Without looking at last week’s Breed of the Week post, can you guess which one is the Tervuren?
Is it this one?
Or perhaps this one?
How about this one?
Maybe this last one?
If you picked number 2 …
… you’re correct 🙂
The Tervuren (pronouced Ter-v-yur-en), also known as the Belgian Shepherd Tervuren and Terv, is one of the four Belgian Shepherd Dogs to which the Belgian Sheepdog (Groenendael), our last Breed of the Week, belongs.
Much like the Belgian Sheepdog, the Tervuren is a high energy dog with a quick and intelligent mind. As such, they are often used in competition and as police and guard dogs. Their highly protective nature makes them wary of strangers and they will need to be socialized early to prevent unwanted aggressive behavior toward those outside their immediate family, including animals.
This breed of dog is a working dog. That means they need a job. If they don’t have a job, or at least enough exercise and mental stimulation, they will become bored and may take that boredom out on their owner’s decor, furniture, closet contents, garbage, or eardrums. Nor is this a dog that likes being left on its own all day long. The Tervuren is demanding of their owner’s time and attention and is not shy about letting them know if they’re not getting enough of either one. Be prepared to include the Terv in the majority of family activities!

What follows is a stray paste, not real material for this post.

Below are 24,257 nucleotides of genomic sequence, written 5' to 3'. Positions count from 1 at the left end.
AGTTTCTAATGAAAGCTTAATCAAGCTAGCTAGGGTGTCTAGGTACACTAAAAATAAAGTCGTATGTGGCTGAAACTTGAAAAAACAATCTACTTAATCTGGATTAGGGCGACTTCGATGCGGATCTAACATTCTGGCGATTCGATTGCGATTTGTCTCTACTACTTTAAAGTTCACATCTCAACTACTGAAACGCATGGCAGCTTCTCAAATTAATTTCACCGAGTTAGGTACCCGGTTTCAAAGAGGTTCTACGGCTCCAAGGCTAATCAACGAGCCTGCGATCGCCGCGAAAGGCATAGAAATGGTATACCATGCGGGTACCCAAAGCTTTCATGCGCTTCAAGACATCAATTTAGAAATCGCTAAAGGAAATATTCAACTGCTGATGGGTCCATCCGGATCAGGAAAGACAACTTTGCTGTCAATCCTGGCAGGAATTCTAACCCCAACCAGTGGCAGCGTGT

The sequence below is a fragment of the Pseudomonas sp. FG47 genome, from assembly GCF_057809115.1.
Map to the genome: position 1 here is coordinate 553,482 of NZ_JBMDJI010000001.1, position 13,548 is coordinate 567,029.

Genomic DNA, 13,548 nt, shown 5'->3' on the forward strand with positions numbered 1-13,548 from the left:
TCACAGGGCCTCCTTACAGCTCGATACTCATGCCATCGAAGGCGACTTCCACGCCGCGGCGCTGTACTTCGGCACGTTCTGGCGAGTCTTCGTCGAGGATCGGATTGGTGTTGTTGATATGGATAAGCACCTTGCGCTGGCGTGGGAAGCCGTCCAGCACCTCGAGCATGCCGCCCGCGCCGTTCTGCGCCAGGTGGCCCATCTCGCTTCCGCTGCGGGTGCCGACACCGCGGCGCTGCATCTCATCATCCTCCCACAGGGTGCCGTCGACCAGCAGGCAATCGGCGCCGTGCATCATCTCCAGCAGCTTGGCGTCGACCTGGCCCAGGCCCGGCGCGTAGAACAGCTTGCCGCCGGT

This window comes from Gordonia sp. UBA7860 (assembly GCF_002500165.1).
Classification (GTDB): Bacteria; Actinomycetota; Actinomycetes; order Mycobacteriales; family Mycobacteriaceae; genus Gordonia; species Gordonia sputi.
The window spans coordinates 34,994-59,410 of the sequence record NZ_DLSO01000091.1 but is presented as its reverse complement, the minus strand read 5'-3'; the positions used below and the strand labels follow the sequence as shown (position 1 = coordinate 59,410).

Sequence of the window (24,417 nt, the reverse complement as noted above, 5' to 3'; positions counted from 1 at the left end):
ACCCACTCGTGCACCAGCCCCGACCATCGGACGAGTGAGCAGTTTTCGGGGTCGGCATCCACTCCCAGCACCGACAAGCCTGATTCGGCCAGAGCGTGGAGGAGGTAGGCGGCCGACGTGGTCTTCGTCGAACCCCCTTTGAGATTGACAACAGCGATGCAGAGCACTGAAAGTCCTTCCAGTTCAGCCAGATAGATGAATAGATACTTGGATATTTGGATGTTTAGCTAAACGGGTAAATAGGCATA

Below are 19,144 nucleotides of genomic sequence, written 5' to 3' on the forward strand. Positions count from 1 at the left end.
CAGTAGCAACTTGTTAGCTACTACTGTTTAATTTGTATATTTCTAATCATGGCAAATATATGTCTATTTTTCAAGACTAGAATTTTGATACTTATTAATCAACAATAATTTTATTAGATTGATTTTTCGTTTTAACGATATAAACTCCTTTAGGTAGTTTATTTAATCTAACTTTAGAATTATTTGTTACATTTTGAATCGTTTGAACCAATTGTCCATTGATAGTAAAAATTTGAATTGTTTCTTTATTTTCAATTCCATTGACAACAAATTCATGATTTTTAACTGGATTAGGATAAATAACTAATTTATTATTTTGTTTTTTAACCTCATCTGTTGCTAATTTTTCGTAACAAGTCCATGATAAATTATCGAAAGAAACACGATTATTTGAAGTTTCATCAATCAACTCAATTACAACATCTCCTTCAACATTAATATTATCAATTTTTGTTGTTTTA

Due to their temperament and high energy level, the Tervuren is not recommended for first-time dog owners as they can become overwhelmed by the breed’s physical and mental exercise requirements if they’ve not had experience with working breeds before. The Tervuren also tend to be sensitive to harsh corrections and heavy-handedness; either can cause irreparable damage to their confidence. They learn best with gentle but firm corrections, consistent rules, and plenty of rewards and positive reinforcement.
As a herding dog, the Tervuren is hard-wired to chase things that move, whether that be a child, a cat, a bike, a car, or a leaf on the wind! For this reason, a large backyard and secure fence are strongly recommended.
The coat of the Tervuren should be a rich fawn to russet mahogany color with a black overlay. The chest should be black or black and gray, while the face should have a black mask with black ears, and the tail should have a dark or black tip. The coat may darken with age, especially in males. Like the Belgian Sheepdog, the Tervuren boasts a double coat and sheds year-round. Weekly brushings of 15-20 minutes to remove dead and loose fur and remove tangles can help prevent excess fur ending up on the furniture, carpet, clothes, curtains, etc. Supplemental daily brushings of 1-2 minutes may also be beneficial. Males generally have 1 heavy shed per year, while females shed heavier between each heat cycle.
If you are interested in purchasing or adopting a Tervuren, please research the breed thoroughly to be sure they fit your lifestyle, activity level, and personality! This dog is high energy; you must have the time to exercise and play with them on a regular basis! This is also a dog that gets bored quickly and easily. You must be prepared to provide stimulating activities to keep their mind active and engaged.
Fun Fact: The breed standard states that a Tervuren when not under command is usually in motion!
Do you or have you owned a Tervuren? Tell us about him/her in the comments below! I would love to hear about your experiences!
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